Veteran in Disbelief When Young Man in Front of Him Pays for Groceries & Vanishes


It is so easy to get caught up in the everyday rush of life. As a society, we have become so impatient because everything we want and need is at our fingertips.

I think one of the best examples of this is in line at the grocery store. People get antsy waiting in a line as the cashier — doing their job — scans and bags items as quickly as they can.

But as Alana Ruthann pointed out in a Facebook post, taking a few seconds to slow down and not rush through life can show that “life is pretty beautiful.”

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Ruthann was standing in line at Walmart, waiting to purchase items for her upcoming St. Patrick’s Day festivities.

Like most everyone these days, she was “absorbed in (her) own world of technology, looking down at (her) phone.”

“I didn’t even notice the two gentlemen standing in front of me until I heard an older mans voice in confusion declare, ‘Wait, what is happening? What are you doing?'”

She looked up from her phone just in time to see the sweet interaction between the two men. The older one was wearing a veteran baseball cap.

“Sir, I’m paying for your items because you paid by serving my country and I’m grateful for you,” the younger man said.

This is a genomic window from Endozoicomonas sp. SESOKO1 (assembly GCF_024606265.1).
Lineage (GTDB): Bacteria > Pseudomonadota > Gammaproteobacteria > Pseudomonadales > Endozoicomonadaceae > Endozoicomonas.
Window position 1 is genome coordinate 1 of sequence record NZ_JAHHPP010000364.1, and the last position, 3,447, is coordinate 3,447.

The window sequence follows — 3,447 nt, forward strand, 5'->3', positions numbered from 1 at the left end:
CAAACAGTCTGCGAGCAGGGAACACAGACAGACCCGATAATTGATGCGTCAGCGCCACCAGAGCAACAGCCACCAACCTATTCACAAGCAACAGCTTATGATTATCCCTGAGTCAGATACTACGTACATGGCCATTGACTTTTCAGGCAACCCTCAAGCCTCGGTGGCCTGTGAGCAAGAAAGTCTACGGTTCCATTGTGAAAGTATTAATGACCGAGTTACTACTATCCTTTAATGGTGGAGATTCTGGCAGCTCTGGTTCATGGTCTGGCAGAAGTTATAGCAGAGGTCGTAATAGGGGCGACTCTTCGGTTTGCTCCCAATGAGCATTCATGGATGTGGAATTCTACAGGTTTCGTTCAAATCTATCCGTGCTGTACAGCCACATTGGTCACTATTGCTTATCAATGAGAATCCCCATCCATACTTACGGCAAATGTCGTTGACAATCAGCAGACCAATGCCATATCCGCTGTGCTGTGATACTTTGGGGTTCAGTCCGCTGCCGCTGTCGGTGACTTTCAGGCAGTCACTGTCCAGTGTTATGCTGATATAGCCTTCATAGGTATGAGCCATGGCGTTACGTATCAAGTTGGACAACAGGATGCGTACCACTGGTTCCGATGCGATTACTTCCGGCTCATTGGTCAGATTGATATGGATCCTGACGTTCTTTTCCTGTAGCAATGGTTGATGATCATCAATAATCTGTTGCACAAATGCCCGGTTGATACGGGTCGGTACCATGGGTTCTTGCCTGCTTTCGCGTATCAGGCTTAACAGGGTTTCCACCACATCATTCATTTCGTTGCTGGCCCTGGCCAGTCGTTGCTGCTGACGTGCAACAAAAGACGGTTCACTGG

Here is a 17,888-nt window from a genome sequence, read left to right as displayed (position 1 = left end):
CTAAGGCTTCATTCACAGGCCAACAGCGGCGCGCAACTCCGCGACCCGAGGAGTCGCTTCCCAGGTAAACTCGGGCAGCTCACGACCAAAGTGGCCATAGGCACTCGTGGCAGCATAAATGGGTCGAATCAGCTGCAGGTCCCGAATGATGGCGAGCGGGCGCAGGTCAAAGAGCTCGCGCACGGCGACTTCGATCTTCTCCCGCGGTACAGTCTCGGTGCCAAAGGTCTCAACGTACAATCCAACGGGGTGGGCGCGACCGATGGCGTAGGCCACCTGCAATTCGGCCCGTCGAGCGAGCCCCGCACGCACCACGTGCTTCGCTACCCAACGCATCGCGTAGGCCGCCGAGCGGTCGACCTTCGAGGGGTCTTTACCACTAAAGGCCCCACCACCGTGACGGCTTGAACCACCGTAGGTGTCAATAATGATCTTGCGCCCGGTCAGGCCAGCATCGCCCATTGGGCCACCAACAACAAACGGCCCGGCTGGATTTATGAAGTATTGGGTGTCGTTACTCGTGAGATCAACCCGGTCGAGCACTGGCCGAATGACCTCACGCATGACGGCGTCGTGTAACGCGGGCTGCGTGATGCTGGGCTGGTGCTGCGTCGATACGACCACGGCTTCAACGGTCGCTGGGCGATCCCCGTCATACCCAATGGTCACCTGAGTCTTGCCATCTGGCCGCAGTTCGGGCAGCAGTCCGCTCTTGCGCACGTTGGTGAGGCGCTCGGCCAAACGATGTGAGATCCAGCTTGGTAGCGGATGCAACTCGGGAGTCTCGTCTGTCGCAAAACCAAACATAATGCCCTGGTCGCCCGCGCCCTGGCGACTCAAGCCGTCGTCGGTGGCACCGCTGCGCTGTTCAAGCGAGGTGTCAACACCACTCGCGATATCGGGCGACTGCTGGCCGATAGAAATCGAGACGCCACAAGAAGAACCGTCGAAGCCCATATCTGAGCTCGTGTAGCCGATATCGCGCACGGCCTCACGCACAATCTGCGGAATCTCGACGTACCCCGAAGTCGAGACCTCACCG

As Ruthann observed, “The older man was caught off guard with a loss for words, fumbling his gloves in his hands and trying desperately to hold in his emotion, as was I.”

The young man quickly scanned his credit card to pay for the items, thanked the older man, and left. When the cashier handed the veteran his items he asked her, “What do I do now?”

“You have a good day!” the cashier responded.

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“My heart welled as I watched our veteran readjust his Veteran ball cap, straighten up, and hold his head with pride as he walked out knowing someone was grateful for him.”

Ruthann concluded, “That 20 second interaction didn’t just change the veteran’s day – it changed my day, as well as that cashier’s – because that 20 seconds showed us by looking up and slowing down- life is pretty beautiful and surely we can find something to be grateful for.”

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Erin Coates was an editor for The Western Journal for over two years before becoming a news writer. A University of Oregon graduate, Erin has conducted research in data journalism and contributed to various publications as a writer and editor.
Erin Coates was an editor for The Western Journal for over two years before becoming a news writer. She grew up in San Diego, California, proceeding to attend the University of Oregon and graduate with honors holding a degree in journalism. During her time in Oregon, Erin was an associate editor for Ethos Magazine and a freelance writer for Eugene Magazine. She has conducted research in data journalism, which has been published in the book “Data Journalism: Past, Present and Future.” Erin is an avid runner with a heart for encouraging young girls and has served as a coach for the organization Girls on the Run. As a writer and editor, Erin strives to promote social dialogue and tell the story of those around her.
Tucson, Arizona
Graduated with Honors
Bachelor of Arts in Journalism, University of Oregon
Books Written
Contributor for Data Journalism: Past, Present and Future
Prescott, Arizona
Languages Spoken
English, French
Topics of Expertise
Politics, Health, Entertainment, Faith